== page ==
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Second Word War is the Proper way in American English to write World War II using Ordinal Numbers. Roman Numerals on the other hand do not have an ordinal equivalent. See Vaibhav Garg's answer in this question.


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Key point here: The second Vs: The II Second is an adjective; II is not!


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It is similar to the following example: performed in the film and performed in the "Ted". That one should not have the "the": performed in "Ted". "Second World War" is not it's name, it is more describing what it was - "the second war that involved the world", in the same way that "film" is not it's name, it is describing what it is. The ...


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some information about the definite article usage: the article should be used with the unique things they are only one in the world like the earth ,the sun ,the east,the west ,the paradize etc secondly with the third degree ot the adjective like the best,the biggest and also with the special adjectives like the great,the new but some of them a very few ...


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To an extent it highlights the difference between English and Americanism and the influence of Americanism to the English language. In English the expression "both of you" is equivalent to "the two of you". As such, in English, "the both" would actually be equivalent to "the the two" which is obviously incorrect. Americans have a tendency to use "the both ...


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I would fall back to the general rule for the usage of definite articles. It doesn't really matter whether the article appears at the start of a sentence or not. Just keep in mind whether you are referring to a particular instance of a class or not: Removal of skin is painful. Here, we are referring to the act of removing skin, in the general. The ...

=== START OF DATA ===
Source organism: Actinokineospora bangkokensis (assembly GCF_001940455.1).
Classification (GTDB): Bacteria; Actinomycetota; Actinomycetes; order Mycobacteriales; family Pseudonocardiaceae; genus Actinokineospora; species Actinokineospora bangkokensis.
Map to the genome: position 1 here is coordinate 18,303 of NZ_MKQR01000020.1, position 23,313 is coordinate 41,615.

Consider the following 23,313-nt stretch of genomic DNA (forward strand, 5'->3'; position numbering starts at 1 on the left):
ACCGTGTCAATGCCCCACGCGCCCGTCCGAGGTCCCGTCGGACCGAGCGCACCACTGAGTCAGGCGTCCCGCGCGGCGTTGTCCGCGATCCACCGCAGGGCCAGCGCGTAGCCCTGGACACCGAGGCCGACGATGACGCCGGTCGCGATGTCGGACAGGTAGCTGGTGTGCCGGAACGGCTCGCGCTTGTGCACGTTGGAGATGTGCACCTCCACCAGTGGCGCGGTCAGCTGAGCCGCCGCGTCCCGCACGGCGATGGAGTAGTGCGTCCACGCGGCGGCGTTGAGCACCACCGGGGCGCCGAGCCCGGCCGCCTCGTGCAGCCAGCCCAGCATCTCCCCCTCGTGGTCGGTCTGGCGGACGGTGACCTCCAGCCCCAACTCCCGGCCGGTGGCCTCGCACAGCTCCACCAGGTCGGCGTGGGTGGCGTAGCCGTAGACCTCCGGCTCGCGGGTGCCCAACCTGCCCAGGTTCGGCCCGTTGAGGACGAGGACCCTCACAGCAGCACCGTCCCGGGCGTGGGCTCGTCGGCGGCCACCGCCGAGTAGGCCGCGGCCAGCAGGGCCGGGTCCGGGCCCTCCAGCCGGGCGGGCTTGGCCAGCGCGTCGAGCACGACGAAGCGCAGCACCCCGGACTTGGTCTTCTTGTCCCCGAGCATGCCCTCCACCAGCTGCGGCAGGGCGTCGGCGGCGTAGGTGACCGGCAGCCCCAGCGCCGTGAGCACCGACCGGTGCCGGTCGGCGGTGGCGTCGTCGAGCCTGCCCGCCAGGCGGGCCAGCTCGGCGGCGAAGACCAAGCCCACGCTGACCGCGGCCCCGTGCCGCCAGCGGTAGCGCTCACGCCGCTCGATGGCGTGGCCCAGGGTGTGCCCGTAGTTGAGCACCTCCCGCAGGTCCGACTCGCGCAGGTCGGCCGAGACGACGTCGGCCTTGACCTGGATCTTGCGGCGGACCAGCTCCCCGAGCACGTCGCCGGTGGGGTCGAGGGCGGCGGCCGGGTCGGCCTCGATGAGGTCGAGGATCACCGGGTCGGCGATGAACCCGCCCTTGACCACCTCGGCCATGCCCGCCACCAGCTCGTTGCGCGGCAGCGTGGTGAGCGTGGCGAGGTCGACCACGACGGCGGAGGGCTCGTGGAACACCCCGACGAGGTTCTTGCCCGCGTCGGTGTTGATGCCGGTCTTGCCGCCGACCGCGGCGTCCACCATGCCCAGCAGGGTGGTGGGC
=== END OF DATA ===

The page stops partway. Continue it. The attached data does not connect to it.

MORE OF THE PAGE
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In my physics writing, I generally used the indefinite article (a/an), as in In this paper, we describe a system of randomly moving, weakly interacting particles... Even if what we were talking about was a specific thing, like a method: We discuss a novel method for solving such problems... The reasoning, as mentioned by @brasshat, is that by ...


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I expect either "the" or "an" would be correct grammatically. From a practical standpoint, if you are absolutely certain that you have created the only possible environment, then by all means use "the". If, however, there is a chance that you or someone else might create a different environment, use "an". My own advice would be to use just a bit of humility, ...


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Don't use "the" with your application name. In this case the application name functions in the same way as the name of a person (or dog, or other animal I suppose) and it would be unusual (and highly stylistic) to place a "the" in front of the name.


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A) Cars have 4 wheels This asserts a true statement about (implicitly) all cars. But some cars might have 3 wheels. And theoretically most cars have 5 wheels (spare in trunk). B) A car has 4 wheels Also implies the same thing: A car, random car that you find on the street, has 4 wheels. Neither offer much opportunity to offer variance to the ...



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